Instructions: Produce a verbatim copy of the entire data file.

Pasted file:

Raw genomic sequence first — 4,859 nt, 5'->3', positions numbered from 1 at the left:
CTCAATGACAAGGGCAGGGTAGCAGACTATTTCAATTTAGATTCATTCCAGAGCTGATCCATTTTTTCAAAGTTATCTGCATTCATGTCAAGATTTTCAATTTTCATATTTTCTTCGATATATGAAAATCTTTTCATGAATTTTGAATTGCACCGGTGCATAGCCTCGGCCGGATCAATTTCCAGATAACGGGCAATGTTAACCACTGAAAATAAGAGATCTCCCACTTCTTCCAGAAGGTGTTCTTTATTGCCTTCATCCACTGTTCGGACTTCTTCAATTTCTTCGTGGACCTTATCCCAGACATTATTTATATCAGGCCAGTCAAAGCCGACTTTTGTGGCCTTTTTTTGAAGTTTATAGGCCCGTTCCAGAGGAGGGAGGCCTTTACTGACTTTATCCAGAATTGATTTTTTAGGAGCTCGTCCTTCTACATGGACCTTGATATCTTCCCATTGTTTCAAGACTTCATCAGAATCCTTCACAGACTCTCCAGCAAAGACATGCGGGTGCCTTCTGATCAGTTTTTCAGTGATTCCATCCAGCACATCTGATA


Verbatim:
Raw genomic sequence first — 4,859 nt, 5'->3', positions numbered from 1 at the left:
CTCAATGACAAGGGCAGGGTAGCAGACTATTTCAATTTAGATTCATTCCAGAGCTGATCCATTTTTTCAAAGTTATCTGCATTCATGTCAAGATTTTCAATTTTCATATTTTCTTCGATATATGAAAATCTTTTCATGAATTTTGAATTGCACCGGTGCATAGCCTCGGCCGGATCAATTTCCAGATAACGGGCAATGTTAACCACTGAAAATAAGAGATCTCCCACTTCTTCCAGAAGGTGTTCTTTATTGCCTTCATCCACTGTTCGGACTTCTTCAATTTCTTCGTGGACCTTATCCCAGACATTATTTATATCAGGCCAGTCAAAGCCGACTTTTGTGGCCTTTTTTTGAAGTTTATAGGCCCGTTCCAGAGGAGGGAGGCCTTTACTGACTTTATCCAGAATTGATTTTTTAGGAGCTCGTCCTTCTACATGGACCTTGATATCTTCCCATTGTTTCAAGACTTCATCAGAATCCTTCACAGACTCTCCAGCAAAGACATGCGGGTGCCTTCTGATCAGTTTTTCAGTGATTCCATCCAGCACATCTGATA